The Effect of Pressure Drop on Coverage

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About Jason Deveau (Spray_Guy)

Jason (@spray_guy) is the OMAFRA Application Technology Specialist. BSc (Biology and Psychology '96), MSc (Plant science '98), PhD (Plant cell electrophysiology '03). Jason studies and teaches methods to improve the safe, effective and efficient application of agricultural inputs. Co-administrator of Sprayers101, co-author of the Airblast101 Textbook, slow cyclist, slower runner.

See all posts by Jason Deveau (Spray_Guy).

In 2015, Tom and Jason ran demonstrations at Ontario’s¬†Southwest Agriculture Crop Diagnostic Days. The 20 minute sessions were designed to explain:

  • The phenomenon of pressure drop,
  • how to measure it,
  • how to correct for it, and
  • how low pressure affects¬†coverage.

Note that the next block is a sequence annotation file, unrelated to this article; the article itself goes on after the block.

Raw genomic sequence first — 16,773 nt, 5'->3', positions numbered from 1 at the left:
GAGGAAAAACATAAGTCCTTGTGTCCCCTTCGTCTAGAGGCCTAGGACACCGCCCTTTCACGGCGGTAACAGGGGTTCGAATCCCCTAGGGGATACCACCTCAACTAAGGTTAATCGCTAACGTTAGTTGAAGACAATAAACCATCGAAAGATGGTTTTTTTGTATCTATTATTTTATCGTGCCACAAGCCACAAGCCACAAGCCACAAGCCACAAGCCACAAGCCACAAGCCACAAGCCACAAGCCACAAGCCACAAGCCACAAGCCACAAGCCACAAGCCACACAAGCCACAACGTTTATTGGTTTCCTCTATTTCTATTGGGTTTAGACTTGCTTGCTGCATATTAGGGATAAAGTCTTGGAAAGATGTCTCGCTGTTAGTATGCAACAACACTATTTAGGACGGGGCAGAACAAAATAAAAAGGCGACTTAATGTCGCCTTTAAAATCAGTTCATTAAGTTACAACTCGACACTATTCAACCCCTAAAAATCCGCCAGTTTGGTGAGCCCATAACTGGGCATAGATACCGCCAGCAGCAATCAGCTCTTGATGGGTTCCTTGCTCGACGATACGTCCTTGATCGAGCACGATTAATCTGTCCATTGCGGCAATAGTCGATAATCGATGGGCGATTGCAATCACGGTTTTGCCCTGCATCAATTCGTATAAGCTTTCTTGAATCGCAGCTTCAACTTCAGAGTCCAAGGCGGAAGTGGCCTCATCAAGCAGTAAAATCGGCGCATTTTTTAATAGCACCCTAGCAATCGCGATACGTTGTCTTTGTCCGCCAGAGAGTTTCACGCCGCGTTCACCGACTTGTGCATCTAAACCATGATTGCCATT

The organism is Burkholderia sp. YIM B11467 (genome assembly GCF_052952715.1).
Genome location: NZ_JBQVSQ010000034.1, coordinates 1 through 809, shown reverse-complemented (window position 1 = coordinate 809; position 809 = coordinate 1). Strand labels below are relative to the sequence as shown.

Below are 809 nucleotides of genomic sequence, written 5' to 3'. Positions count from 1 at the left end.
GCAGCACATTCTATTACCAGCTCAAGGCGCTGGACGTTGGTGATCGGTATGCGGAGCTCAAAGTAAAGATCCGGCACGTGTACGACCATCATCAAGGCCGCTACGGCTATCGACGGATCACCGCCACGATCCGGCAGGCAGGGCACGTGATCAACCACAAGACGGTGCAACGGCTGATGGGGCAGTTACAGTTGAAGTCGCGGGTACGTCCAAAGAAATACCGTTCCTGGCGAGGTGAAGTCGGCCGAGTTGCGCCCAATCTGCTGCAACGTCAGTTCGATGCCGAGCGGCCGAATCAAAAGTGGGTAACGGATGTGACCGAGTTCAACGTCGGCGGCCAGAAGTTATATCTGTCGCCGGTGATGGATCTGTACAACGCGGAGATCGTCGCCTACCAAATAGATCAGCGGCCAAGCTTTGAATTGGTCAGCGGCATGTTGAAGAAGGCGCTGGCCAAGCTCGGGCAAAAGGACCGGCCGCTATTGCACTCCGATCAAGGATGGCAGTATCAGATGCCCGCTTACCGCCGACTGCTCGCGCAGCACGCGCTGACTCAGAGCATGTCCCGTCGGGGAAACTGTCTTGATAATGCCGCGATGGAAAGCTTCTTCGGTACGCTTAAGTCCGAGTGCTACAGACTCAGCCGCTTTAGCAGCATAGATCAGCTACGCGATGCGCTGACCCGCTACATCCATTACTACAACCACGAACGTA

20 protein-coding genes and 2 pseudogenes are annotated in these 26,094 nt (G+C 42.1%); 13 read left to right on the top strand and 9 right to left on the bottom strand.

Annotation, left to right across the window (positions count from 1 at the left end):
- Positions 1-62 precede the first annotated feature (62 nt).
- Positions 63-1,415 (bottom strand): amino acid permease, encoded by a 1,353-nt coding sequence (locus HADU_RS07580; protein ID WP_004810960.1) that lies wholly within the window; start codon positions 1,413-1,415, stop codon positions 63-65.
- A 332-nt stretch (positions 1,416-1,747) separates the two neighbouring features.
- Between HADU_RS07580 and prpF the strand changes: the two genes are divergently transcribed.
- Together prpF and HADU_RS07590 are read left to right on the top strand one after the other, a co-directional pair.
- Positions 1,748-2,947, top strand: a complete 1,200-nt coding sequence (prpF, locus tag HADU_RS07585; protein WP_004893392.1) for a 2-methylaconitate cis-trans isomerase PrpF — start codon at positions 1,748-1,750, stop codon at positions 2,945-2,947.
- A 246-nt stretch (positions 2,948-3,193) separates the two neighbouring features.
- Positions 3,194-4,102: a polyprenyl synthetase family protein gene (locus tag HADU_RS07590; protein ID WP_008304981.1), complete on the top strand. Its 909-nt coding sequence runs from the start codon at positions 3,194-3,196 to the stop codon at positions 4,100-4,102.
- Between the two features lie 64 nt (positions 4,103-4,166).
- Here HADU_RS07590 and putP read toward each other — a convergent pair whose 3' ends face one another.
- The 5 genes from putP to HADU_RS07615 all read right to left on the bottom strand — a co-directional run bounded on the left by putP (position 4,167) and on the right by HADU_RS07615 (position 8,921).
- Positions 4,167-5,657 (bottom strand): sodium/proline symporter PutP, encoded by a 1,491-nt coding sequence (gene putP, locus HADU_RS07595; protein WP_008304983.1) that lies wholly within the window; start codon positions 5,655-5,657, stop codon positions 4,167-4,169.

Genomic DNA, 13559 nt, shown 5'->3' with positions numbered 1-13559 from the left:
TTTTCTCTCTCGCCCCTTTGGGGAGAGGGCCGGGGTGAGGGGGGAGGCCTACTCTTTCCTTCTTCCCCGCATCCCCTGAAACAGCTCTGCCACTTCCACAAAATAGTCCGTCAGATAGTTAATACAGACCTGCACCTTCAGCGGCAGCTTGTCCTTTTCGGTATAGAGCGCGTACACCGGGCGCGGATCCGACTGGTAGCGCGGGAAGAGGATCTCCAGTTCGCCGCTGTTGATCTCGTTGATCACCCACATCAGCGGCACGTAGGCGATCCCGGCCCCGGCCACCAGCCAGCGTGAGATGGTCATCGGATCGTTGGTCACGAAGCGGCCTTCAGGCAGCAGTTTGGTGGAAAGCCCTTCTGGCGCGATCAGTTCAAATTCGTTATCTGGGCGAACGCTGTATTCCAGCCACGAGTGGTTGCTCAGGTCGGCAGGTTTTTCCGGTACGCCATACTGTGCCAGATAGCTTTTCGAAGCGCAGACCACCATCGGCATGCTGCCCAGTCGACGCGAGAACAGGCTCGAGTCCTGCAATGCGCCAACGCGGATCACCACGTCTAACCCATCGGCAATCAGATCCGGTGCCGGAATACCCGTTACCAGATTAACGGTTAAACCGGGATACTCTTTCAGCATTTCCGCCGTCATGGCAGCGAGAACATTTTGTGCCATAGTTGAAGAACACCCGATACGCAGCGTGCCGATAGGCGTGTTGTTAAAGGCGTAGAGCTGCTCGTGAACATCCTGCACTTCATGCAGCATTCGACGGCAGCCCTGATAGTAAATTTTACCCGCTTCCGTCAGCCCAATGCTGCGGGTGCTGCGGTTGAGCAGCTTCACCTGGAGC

Although manufacturers of air induction nozzles often rate their performance as low as 15 psi, such a low pressure collapses the spray pattern and the resulting gaps reduce coverage. Additionally, the spray quality at such low pressures is coarser than at higher pressures, reducing the number of droplets available. This further reduces coverage potential.

Here’s a Power Point presentation on the topic:

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This video covers the key speaking points from that demonstration.